How do Dill, Jem and Scout continue to think about Boo Radley in Part 2 of To Kill a Mockingbird?

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junebug614 eNotes educator| Certified Educator

Boo Radley is a huge focus of the children's in Part I of the novel; however, once part II begins, the Boo Radley story line takes a backseat to the new Tom Robinson story line. At the beginning of part II, Jem tells Scout to check out the porch "yonder." Scout looks up at the Radley Place, expecting to see Boo, as she has many times; however, the Radley Porch is empty. Instead, the formidable Aunt Alexandra is sitting on Scout's porch, looking as if "she sat here everyday of her life." We see in this example that the children are still slightly preoccupied with Boo, even though he's not in the forefront of their thoughts and behaviors as he was in Part I.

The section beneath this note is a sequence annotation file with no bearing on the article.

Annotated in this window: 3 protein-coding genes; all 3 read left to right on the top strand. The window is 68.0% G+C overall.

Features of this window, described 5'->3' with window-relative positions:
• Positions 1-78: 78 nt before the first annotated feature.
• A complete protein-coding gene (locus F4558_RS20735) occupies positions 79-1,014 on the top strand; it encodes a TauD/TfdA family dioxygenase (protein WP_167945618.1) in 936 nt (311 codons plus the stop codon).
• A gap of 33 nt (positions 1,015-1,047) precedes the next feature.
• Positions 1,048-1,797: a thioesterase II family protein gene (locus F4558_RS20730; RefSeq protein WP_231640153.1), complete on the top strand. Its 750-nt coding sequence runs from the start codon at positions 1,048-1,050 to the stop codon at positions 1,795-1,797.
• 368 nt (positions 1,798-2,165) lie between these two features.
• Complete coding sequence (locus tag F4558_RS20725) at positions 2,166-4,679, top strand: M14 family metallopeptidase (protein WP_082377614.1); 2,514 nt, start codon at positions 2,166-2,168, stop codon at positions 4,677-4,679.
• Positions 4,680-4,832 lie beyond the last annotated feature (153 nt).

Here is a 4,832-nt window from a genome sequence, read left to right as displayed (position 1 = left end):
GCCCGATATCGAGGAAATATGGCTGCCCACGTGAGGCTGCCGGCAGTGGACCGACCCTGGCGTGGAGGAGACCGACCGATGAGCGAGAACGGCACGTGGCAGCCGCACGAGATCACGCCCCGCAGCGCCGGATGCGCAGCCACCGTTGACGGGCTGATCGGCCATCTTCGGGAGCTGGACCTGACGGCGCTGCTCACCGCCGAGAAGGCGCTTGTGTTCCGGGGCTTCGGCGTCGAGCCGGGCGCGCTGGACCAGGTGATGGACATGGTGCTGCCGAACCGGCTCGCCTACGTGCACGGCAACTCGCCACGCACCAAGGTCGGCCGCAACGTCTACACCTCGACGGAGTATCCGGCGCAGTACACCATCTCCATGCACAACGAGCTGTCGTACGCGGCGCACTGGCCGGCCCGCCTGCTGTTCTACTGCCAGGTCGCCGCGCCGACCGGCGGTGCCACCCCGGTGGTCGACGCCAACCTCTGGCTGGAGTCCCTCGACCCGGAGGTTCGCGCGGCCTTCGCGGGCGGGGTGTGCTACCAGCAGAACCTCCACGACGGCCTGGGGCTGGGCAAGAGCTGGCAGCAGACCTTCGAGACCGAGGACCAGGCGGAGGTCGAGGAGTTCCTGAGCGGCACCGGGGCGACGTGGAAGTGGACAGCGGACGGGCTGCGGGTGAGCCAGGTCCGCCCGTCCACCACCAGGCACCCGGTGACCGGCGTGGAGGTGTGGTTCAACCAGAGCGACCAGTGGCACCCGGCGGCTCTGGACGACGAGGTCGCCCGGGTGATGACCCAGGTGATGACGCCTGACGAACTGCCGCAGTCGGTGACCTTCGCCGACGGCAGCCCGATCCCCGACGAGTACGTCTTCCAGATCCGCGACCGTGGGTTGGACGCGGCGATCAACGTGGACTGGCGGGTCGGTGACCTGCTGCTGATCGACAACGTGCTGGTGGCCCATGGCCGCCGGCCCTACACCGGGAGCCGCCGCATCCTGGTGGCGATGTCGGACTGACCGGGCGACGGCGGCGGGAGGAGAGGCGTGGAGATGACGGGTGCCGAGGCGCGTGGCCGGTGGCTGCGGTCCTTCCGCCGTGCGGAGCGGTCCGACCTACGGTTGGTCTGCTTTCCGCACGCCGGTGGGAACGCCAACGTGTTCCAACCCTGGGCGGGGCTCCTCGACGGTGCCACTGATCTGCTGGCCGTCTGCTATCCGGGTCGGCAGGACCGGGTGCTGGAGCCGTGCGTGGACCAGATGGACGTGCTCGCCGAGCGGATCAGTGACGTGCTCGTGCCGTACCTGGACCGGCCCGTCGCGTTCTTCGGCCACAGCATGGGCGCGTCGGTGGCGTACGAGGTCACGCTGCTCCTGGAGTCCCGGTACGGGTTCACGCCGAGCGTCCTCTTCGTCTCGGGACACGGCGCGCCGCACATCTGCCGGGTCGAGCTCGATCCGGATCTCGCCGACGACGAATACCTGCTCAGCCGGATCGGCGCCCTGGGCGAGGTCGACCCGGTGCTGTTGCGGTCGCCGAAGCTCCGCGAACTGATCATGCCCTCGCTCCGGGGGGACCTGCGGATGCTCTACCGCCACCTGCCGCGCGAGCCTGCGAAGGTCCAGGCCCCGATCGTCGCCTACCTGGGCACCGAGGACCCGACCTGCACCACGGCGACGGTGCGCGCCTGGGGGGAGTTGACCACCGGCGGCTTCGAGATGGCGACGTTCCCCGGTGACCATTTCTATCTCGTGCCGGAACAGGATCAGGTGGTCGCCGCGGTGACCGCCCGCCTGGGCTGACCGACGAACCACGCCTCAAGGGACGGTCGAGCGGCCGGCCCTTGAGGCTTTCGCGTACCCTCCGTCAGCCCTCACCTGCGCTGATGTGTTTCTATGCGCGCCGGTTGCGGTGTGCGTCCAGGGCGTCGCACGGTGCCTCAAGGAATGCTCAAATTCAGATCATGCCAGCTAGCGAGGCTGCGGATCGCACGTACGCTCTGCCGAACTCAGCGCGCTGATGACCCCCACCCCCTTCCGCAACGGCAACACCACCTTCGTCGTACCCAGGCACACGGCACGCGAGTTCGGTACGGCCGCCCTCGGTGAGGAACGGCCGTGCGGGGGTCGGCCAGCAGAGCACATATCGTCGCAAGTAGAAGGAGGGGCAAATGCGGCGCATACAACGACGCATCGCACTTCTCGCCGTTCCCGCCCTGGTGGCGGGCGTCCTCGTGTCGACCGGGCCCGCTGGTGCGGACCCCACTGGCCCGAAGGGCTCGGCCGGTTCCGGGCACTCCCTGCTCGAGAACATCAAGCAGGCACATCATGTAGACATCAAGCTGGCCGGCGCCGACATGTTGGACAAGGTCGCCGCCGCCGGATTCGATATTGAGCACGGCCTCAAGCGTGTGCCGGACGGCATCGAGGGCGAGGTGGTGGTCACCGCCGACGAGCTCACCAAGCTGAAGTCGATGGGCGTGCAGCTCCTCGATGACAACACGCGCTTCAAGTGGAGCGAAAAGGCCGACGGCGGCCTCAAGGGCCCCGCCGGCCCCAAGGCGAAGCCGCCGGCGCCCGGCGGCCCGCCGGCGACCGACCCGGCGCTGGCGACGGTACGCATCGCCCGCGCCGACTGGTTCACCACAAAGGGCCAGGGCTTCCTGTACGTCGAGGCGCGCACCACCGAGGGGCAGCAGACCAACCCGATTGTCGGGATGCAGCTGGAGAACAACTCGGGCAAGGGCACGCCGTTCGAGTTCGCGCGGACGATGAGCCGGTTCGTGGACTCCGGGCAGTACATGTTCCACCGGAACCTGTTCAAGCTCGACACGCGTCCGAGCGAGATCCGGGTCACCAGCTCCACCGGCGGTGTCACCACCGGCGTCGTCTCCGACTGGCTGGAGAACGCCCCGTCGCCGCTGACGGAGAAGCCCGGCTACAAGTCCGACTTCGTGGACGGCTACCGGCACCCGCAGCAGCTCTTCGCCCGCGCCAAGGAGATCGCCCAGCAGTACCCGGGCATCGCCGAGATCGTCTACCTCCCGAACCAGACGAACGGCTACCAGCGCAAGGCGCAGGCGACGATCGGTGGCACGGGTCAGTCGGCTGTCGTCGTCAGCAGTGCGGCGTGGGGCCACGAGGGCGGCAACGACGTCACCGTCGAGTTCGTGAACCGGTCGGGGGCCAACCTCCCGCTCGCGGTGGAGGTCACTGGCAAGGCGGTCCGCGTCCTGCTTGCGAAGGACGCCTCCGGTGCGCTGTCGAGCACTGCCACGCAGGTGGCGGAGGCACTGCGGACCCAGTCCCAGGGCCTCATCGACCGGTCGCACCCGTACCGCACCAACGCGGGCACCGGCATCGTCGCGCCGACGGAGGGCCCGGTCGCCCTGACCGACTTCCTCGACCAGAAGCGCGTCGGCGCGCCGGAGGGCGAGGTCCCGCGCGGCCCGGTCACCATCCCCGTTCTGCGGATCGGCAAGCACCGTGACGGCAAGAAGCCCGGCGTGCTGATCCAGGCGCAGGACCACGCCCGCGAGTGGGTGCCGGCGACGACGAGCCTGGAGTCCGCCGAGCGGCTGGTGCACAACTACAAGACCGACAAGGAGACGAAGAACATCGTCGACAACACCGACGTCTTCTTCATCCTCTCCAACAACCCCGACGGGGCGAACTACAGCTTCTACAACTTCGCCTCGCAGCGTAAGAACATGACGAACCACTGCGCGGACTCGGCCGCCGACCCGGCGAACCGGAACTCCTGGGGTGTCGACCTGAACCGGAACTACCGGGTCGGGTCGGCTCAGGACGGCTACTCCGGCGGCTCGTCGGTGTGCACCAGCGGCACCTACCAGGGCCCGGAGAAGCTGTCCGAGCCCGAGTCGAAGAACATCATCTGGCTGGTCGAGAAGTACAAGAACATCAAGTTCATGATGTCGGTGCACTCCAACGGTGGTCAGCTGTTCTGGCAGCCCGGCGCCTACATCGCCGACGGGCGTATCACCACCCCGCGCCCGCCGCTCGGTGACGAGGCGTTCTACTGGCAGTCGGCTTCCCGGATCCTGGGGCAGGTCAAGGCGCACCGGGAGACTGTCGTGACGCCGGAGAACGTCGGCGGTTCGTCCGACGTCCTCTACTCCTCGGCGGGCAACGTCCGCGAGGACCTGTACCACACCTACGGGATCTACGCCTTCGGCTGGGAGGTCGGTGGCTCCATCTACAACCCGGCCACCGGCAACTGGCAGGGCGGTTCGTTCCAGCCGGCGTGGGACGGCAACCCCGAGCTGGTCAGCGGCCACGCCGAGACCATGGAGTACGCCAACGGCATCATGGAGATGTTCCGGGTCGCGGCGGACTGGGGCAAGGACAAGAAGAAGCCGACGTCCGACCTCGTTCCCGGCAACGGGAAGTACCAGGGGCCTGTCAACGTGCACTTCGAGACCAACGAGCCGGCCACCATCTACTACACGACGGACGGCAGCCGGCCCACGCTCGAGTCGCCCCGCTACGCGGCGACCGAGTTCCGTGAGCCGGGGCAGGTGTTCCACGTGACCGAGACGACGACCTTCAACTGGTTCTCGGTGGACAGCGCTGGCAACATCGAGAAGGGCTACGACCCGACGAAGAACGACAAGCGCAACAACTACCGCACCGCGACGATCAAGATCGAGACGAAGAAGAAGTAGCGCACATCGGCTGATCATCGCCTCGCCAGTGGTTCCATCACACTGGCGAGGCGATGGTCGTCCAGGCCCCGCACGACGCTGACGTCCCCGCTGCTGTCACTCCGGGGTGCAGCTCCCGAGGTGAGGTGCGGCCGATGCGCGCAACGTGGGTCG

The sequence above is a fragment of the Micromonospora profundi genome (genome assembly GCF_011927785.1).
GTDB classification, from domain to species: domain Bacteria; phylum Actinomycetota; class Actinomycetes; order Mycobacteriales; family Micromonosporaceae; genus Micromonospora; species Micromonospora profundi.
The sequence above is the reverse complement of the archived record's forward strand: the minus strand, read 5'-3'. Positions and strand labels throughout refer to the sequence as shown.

Another example in Part II is when Dill runs away from home and is found underneath a bed in the Finch home. Scout asks Dill, "Why do you reckon Boo Radley's never run off?" and Dill answers that, "Maybe he doesn't have anywhere to run off to." Again, Boo is a connection they are still making to their everyday events. 

Finally, in Chapter 15, the reader learns that Dill has come up with a foolproof way to get Boo to come out of the house, but before the children can implement their plan, the new plot line of Tom Robinson emerges. The children become distracted by these events.  Of course, Boo Radley returns to the action at the end of the novel when he saves the children from Bob Ewell. 

user9468010 | Student

Once we come in II part of the book, the children concentrate more on how Atticus faced the Ewells. More than Boo Radley, the children are worried aboutTom Robison and Atticus's court case. Jen even analyzes the disadvantages of being a lawyer.

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To Kill a Mockingbird

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